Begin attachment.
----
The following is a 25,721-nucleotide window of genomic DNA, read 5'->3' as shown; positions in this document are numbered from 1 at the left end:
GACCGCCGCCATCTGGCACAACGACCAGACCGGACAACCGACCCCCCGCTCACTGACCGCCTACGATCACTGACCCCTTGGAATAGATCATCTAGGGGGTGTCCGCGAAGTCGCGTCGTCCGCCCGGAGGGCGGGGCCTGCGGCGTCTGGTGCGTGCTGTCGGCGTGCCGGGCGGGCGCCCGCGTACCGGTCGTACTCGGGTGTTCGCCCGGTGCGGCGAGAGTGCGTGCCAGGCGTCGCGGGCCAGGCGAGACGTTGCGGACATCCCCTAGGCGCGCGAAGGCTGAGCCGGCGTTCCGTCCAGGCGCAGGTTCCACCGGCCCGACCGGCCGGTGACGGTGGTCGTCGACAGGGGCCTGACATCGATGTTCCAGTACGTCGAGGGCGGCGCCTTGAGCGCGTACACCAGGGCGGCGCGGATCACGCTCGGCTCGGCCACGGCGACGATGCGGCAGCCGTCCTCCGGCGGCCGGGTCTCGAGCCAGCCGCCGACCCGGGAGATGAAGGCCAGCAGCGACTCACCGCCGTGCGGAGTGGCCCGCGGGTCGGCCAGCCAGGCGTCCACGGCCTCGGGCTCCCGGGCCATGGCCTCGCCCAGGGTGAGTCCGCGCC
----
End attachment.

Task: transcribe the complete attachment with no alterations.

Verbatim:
The following is a 25,721-nucleotide window of genomic DNA, read 5'->3' as shown; positions in this document are numbered from 1 at the left end:
GACCGCCGCCATCTGGCACAACGACCAGACCGGACAACCGACCCCCCGCTCACTGACCGCCTACGATCACTGACCCCTTGGAATAGATCATCTAGGGGGTGTCCGCGAAGTCGCGTCGTCCGCCCGGAGGGCGGGGCCTGCGGCGTCTGGTGCGTGCTGTCGGCGTGCCGGGCGGGCGCCCGCGTACCGGTCGTACTCGGGTGTTCGCCCGGTGCGGCGAGAGTGCGTGCCAGGCGTCGCGGGCCAGGCGAGACGTTGCGGACATCCCCTAGGCGCGCGAAGGCTGAGCCGGCGTTCCGTCCAGGCGCAGGTTCCACCGGCCCGACCGGCCGGTGACGGTGGTCGTCGACAGGGGCCTGACATCGATGTTCCAGTACGTCGAGGGCGGCGCCTTGAGCGCGTACACCAGGGCGGCGCGGATCACGCTCGGCTCGGCCACGGCGACGATGCGGCAGCCGTCCTCCGGCGGCCGGGTCTCGAGCCAGCCGCCGACCCGGGAGATGAAGGCCAGCAGCGACTCACCGCCGTGCGGAGTGGCCCGCGGGTCGGCCAGCCAGGCGTCCACGGCCTCGGGCTCCCGGGCCATGGCCTCGCCCAGGGTGAGTCCGCGCC